Most IT departments leverage a combination of different tools, technologies, frameworks, APIs, applications, and other resources for their daily tasks. The ease of finding these resources and learning how to use them significantly impacts developer productivity and satisfaction. It is key for a smooth onboarding experience, talent retention, effective application delivery, operational continuity, and swift issue resolution. That’s why internal developer portals, offering a centralized repository with relevant metadata, are increasingly common in today’s IT landscape. In this blog post, we will explore the key benefits of creating an internal developer portal and its essential features.
Benefits of an Internal Developer Portal
Reduced Cognitive Load: Developers need to know what APIs, applications, and frameworks are available to them, but not every detail. A maze of information only increases cognitive load and hinders efficiency. Developer portals provide abstraction by showing the necessary resources like APIs, applications, sample codes, and documentation while hiding complexities. This reduces cognitive load, allowing developers to focus on their tasks at hand.
Improved Reusability: No IT leader wants their teams to work on developing applications that were already created, wasting valuable time and resources. But more often than not, different IT teams duplicate assets because they lack visibility into the existing resources of an organization. An internal developer portal listing all the assets in an organization with tagging and search capabilities enables reusability without reinventing the wheel.
Enhanced Communication: An internal developer portal provides useful tools to facilitate communication. It may provide information on asset ownership, contact information, and incident management tools. This invaluable information helps to resolve issues quickly. Additionally, an internal developer portal that allows providers and consumers to chat about the assets instantaneously, can not only enable communication about instructions, bugs, and enhancement requests, but also build an archive for developers to then browse in the future to answer similar questions that may arise.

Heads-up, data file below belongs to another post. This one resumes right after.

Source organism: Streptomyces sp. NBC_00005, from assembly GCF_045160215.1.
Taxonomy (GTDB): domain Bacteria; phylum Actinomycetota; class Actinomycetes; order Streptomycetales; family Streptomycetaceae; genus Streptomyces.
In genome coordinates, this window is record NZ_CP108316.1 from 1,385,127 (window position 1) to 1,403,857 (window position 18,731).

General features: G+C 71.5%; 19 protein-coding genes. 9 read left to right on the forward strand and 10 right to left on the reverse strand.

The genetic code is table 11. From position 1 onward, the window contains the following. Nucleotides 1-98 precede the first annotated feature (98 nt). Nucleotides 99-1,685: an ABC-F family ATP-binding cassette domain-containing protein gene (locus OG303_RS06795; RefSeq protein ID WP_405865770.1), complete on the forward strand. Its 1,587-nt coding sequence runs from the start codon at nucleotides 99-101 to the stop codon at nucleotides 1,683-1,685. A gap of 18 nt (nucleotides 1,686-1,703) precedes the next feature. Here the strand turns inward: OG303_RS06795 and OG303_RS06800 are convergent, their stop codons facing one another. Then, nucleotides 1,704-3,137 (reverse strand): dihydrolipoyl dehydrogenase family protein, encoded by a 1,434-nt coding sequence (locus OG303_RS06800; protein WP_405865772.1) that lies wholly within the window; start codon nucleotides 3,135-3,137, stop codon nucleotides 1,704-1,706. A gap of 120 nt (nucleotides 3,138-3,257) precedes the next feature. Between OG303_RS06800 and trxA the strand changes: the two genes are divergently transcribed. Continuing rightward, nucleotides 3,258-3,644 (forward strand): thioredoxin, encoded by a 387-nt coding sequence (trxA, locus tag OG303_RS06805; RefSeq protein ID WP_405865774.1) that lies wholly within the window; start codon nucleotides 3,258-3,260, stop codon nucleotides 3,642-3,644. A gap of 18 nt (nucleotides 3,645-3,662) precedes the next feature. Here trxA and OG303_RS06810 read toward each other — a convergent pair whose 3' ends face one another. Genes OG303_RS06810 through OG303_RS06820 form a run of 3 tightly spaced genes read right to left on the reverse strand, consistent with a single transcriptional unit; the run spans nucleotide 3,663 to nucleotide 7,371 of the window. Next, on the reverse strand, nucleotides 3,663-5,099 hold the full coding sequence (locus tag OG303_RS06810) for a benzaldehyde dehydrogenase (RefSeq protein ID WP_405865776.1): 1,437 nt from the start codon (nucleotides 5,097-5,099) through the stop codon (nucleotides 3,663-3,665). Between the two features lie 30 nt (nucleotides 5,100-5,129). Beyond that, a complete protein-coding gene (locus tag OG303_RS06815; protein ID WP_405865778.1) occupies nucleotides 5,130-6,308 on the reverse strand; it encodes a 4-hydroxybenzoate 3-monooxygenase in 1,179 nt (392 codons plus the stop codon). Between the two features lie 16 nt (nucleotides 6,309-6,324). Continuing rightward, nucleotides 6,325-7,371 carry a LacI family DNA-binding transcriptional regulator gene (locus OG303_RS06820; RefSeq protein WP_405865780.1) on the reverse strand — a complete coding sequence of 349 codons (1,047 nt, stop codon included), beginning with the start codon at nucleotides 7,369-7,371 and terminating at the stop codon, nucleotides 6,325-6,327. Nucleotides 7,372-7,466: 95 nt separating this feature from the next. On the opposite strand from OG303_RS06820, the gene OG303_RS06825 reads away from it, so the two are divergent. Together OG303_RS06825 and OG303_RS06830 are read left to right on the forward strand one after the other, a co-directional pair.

Comprehensive Documentation: A developer portal streamlines development by providing all the necessary information about an asset, including descriptions, usage instructions, associated policies, and supplementary information like SDKs, FAQs, and training calendars.
Sense of Community: Portals showcasing developers’ output, accomplishments, their perspectives increase the reach of their work, invite collaboration, and encourage contributions, questions, and improvements from other teams.
Developer Centricity: As the name suggests, this is a portal for developers. While building it, prioritize the developer experience with a balance of visibility and abstraction, clear asset ownership, visualization, discoverability, and scorecards to indicate asset quality.
Governance: Governance is a key feature in any IT function, but without the right approach, it can cause a mess in a short amount of time. Developer portals should employ adaptive governance at the first point of interaction, use templates that provide guidance on new asset creation, exercise controls over onboarding and subscription, and adopt deployment and promotion models with approval workflows. These practices will enable developers to produce quickly and agilely, while staying within organizational guidelines.
Self-Service: Speed and agility are important to developer productivity and satisfaction. Developers do not like to be dependent on others to complete basic tasks. Therefore, internal developer portals should enable self-service discovery and subscription as much as possible.
Ability to Adapt: Evolution is a natural element of software engineering. Develop portals with an open architecture to accommodate new features as organizational needs evolve, allowing integration with external tools.
Reliability: Ensure portal availability and monitor operations and metrics. Address incidents proactively, preventing disruptions for developers. Implement a control plane for displaying these metrics.
In today’s IT landscape, where developers must navigate numerous resources, a developer portal provides an easily viewable and searchable asset catalogue, promoting knowledge sharing. This accessible repository of resources reduces friction, encourages creativity and collaboration, increases reusability, and minimizes incident resolution time. However, building an internal developer portal is just the beginning; developers must visit this portal and list their work on it. Organizations should ensure continuous availability and adaptability in a changing IT landscape, which is imperative for developer adoption and retention. Mechanisms for developers to easily publish assets on the portal should also be in place. While building such a tool requires upfront and ongoing investment, the returns in terms of faster onboarding, reduced cognitive load, and increased knowledge sharing are substantial.